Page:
Also, the program that is considered appropriate should meet all the requirements of its dental board and include expanded functions courses but does not have to be accredited.

We suggest that getting an associate’s degree or a certificate in dental assisting should be your first step.

Not only will you be equipped with excellent knowledge through an accredited program, but also you will go through coursework that will include additional topics like oral anatomy, dental materials, radiography, clinical procedures, and operative techniques.

If you are wondering how long you will need to attend education, we would like to mention that most academic programs for dental assisting last between one and two years, depending on the level you want to reach.

A certificate program is one year long, while associate degree programs take two years and include about 100 credit hours.

Examinations for Certification

Once you enroll in an accredited academic program, you do not have to worry about reaching a certificate after finishing it, as you will be well prepared to successfully complete any required exams.

To get a certificate, states set a requirement that each dental assistant has to pass either a specific exam or a few appropriate exams that test his/her dental and clinical knowledge.

The DANB’s Certified Dental Assistant (CDA) exam is the one commonly accepted.

After passing this test, you will earn the CDA certification, as proof of your skills and knowledge to work as an EFDA in most states.

Furthermore, there are states that have their own exam that has to be passed.

The CDA exam costs $425 to take and only those who meet the eligibility requirements are allowed to take it.

So as to become eligible, you can choose one of the following three pathways:

  • Complete a CODA-accredited dental assisting program and have CPR certification
  • Graduate from high school or hold a GED, have 3,500 hours of work experience, and hold CPR certification
  • Have an expired CDA certification or a dental degree and be certified in CPR

Applying for State Licensing

If you managed to complete your education and passed all the required exams, you have the right to apply to your state’s dental board for licensing, certification, or registration.

Now, do not get worried if you are asked to complete a few additional requirements at this moment including having fingerprints made and passing a criminal background check or a drug test.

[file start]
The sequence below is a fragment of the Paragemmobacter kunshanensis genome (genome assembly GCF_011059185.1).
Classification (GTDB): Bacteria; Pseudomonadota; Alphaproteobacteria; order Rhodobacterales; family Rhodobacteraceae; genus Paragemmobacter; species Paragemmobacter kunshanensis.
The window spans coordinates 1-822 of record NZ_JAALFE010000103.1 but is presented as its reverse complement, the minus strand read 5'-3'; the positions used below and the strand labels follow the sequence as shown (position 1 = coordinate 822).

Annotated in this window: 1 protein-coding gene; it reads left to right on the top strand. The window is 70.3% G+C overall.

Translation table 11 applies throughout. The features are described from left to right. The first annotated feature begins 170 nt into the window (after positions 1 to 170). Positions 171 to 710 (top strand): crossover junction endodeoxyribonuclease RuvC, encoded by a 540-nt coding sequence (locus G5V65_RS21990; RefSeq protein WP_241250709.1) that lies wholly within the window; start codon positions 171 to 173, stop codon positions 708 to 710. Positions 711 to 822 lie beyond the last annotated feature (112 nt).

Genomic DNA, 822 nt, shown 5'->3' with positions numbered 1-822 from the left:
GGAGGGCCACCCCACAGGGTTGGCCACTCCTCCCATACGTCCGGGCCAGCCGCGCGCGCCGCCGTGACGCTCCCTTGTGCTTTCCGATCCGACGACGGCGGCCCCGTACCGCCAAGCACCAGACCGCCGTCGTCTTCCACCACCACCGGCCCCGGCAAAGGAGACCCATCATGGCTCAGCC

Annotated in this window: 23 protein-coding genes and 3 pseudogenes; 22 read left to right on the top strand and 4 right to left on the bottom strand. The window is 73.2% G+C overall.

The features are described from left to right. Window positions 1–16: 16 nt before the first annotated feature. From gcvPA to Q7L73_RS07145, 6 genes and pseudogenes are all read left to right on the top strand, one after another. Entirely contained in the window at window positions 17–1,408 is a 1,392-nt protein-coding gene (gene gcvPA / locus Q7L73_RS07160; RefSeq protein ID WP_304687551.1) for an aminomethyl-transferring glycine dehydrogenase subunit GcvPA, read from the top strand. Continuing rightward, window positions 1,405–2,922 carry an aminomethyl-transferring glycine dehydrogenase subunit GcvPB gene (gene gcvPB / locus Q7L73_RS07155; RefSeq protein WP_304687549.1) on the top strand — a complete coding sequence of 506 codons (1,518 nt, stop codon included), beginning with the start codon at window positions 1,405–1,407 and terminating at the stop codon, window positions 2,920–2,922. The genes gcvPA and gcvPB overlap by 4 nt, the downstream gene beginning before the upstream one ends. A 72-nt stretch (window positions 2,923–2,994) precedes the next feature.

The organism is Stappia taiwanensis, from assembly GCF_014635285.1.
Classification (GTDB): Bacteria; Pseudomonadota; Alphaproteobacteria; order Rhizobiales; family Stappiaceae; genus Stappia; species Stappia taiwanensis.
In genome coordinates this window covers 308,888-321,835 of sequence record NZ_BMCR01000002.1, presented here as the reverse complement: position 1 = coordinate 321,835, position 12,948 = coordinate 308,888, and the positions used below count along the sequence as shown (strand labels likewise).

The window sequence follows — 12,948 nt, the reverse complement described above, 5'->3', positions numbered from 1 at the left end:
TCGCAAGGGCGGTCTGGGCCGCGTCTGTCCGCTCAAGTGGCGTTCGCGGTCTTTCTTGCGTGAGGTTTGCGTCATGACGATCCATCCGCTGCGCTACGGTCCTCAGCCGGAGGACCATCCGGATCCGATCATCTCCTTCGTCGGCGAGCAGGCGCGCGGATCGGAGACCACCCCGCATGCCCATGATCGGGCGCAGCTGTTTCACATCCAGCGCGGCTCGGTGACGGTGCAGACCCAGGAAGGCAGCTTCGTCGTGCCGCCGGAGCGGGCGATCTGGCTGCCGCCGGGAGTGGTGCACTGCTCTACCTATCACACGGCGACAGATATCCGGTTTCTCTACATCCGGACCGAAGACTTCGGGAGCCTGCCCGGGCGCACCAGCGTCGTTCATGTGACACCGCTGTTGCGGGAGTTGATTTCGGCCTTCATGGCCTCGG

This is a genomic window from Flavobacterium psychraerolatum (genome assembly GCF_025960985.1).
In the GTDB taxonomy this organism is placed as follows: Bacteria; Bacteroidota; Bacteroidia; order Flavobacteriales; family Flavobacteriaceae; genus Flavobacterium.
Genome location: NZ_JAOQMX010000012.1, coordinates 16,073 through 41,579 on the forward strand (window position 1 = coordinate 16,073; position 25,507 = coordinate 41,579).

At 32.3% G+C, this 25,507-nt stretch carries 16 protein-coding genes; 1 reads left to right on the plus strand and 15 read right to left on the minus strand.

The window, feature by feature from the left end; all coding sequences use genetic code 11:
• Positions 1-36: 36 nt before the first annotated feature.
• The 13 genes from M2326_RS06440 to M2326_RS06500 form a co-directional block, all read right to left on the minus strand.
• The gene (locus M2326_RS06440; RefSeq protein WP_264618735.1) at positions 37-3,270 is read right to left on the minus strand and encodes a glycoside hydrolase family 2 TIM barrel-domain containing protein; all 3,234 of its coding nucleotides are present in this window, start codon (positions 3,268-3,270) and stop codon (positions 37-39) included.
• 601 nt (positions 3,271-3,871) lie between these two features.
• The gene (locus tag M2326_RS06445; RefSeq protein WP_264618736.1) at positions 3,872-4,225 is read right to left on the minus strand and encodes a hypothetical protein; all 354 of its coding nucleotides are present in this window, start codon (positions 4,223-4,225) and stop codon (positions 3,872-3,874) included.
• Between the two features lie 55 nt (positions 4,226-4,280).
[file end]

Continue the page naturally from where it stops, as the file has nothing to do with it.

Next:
The requirements of some states include providing proof that you completed a course in specific areas of dental assisting expanded functions, such as a radiography course before you will be allowed to take X-rays.

Also, you may be asked to earn a certificate in using nitrous oxide if you want to work with patients monitoring the use of this gas.

To get your license or certification, you will have to complete and submit an application to the dental board with proof of your education and exam scores, a clean background check, and all the information needed.

In some states, you will be required to submit letters of recommendation with the application, which can be written by your former instructors, dentists you have worked with, or other employers.

Last but not the least, there are some states which require the payment of fees to apply for licensing.

How Much Do EFDAs Earn?

The U.S. Bureau of Labor Statistics (BLS) shows that the median salary for a dental assistant is approximately $38,660 per year and $18.59 per hour.

The important thing to mention is that these numbers include all dental assistants.

So, those who are not certified cannot expect to earn as much as EFDAs, so the BLS also reports that the dental assistants with the highest level of education and experience make more than $54,800 per year.

According to the DANB reports, dental assistants with the CDA certification, which also includes many EFDAs, earn $20.76 per hour on average.

The salary will also vary by state, but in all states, as the BLS reports, expected career growth is strong for all dental assistants.

In the years to come, the number of new dental assisting jobs is expected to grow, meaning that future dental assistants should not find it difficult to get their first job.

Plus, as an EFDA, you can expect excellent job security.

How Can I Find EFDA Classes Near Me?

The first thing you should do is to make sure whether your state requires that you take your classes through a CODA-accredited program.

The majority of states require this, or they demand that the program is comparable to one accredited by CODA.

This means that you can start your search with these programs and to make it easier for people to find what they are looking for, the ADA website offered a search tool that enables you to search by state, program type, and even city.

Finding an accredited program near you can be difficult so you should check with the community colleges in your area to provide you with more information.

We know that sometimes it is easier to enroll in a non-accredited program which is in your city, but we suggest that you check with your state dental board to make sure whether they will accept the specific program for your licensing or certification.

Now is the perfect moment to become an expanded function dental assistant, due to the fact that all healthcare careers are growing.

What is even better, this is a career field that does not require the completion of a four-year college degree or years of training.

If you want to begin working as soon as possible and have a career that allows you to work and with patients, you should start working toward your goal of becoming an EFDA.